50g butter
50ml olive oil
2 shallots, finely chopped
2 cloves garlic, finely chopped
½ teaspoon salt
1 pinch pepper
2 stalks celery, finely diced
½ leek, finely diced
2 stalks thyme
70g crème fraîche
100ml free-range chicken or vegetable stock
2 ears fresh sweetcorn, peeled, kernels removed with a knife
100g broad beans
1 handful of garden herbs, chopped (eg tarragon, flat-leafed parsley, chives)
zest and juice of 1 lemon
4 x 120g pieces of hāpuku fillet (see note)
10g Marlborough flaky sea salt
olive oil for brushing
60ml grapeseed oil
50g butter
2 sprigs thyme

Troy Smith from Immersion Fishing is a man on a mission. He uses Dutch hand lines to fish in the Cook Strait for hāpuku, which is always of the most immaculate quality and a joy to use. The deceptively simple sweetcorn succotash is rich, fresh and vibrant, the perfect accompaniment for a beautiful piece of thoughtfully harvested hāpuku.

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2.Place the butter and oil in a saucepan on a medium heat.
3.Once the butter begins to foam add the shallots and garlic stirring for 2 minutes until very lightly caramelised.
4.Add the salt, pepper, celery, leek and thyme.
5.Cook for 5 minutes, then add the crème fraiche and stock and simmer for 5 minutes.
6.Add the sweetcorn, broad beans, herbs, lemon zest and juice, stir and remove from the heat.
7.Taste and season with more salt and pepper if required.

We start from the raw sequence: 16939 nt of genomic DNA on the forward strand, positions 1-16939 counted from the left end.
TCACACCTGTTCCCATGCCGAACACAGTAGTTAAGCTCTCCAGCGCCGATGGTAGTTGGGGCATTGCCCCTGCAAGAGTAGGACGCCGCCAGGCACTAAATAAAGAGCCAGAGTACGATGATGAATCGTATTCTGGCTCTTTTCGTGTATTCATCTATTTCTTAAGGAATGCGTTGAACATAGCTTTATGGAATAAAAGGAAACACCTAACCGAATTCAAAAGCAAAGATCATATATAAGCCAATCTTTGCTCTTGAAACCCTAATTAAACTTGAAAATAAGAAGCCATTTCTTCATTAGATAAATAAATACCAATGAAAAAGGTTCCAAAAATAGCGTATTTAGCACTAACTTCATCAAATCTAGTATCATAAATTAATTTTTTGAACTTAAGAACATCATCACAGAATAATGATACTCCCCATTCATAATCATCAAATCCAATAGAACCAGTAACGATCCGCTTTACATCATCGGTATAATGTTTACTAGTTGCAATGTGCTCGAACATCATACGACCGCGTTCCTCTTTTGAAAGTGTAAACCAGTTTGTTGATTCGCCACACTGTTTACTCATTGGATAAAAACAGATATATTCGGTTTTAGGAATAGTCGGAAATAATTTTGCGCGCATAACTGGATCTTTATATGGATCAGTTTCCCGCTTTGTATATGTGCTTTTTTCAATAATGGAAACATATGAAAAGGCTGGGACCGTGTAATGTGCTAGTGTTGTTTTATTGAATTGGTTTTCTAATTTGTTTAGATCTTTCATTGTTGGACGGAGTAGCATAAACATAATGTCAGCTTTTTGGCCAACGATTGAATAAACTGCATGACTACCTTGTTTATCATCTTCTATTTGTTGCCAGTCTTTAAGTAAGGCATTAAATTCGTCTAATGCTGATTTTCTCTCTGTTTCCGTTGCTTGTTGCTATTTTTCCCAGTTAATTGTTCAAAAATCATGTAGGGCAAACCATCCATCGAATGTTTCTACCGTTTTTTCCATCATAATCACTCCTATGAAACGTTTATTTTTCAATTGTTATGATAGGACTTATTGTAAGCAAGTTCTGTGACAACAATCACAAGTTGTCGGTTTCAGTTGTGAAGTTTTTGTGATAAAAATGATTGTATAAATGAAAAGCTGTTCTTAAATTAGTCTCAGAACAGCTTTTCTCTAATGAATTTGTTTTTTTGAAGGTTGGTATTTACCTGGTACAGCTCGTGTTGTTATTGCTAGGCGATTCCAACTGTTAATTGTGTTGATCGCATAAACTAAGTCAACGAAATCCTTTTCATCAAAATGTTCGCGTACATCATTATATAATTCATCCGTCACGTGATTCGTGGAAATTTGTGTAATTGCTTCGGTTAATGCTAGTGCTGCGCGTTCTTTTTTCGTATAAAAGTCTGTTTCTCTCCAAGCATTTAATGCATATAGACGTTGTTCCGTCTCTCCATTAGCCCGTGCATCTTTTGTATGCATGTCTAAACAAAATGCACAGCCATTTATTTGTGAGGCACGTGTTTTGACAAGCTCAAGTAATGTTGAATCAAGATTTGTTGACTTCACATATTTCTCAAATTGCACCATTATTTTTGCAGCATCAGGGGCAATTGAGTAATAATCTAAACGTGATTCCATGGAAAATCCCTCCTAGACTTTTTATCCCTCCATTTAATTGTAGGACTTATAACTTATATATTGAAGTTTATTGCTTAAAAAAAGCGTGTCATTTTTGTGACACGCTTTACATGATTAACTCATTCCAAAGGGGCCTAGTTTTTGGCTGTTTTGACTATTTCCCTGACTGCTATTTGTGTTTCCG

8.Put in a serving dish and keep warm while the hāpuku roasts.
10.Remove the hāpuku from the fridge at least 20 minutes before cooking.
11.Season with salt and brush with olive oil.
12.Heat a heavy-based pan to medium, add the grapeseed oil and when it starts to give off a heat haze place the hāpuku in the pan.
13.Cook without moving or turning for 3 minutes (if it is a super-thick fillet add 30 seconds per side).
14.Turn gently, add the butter and thyme, cook for 2 minutes while constantly spooning the butter from the pan back over the fish.
15.Remove the hāpuku from the pan and onto a serving dish.
16.Rest for 5 minutes and then serve with the succotash.
17.NOTE If you have leftover hāpuku trimmings don’t discard them.
18.You can smoke or roast them, then once cooked break up and mix with a little crème fraîche, mayonnaise, lemon zest, salt, pepper and herbs.
19.Chill and use as a dip for crudité vegetables or chips.

Recipes & food styling Bradley Hornby / Photography Richard Briggs

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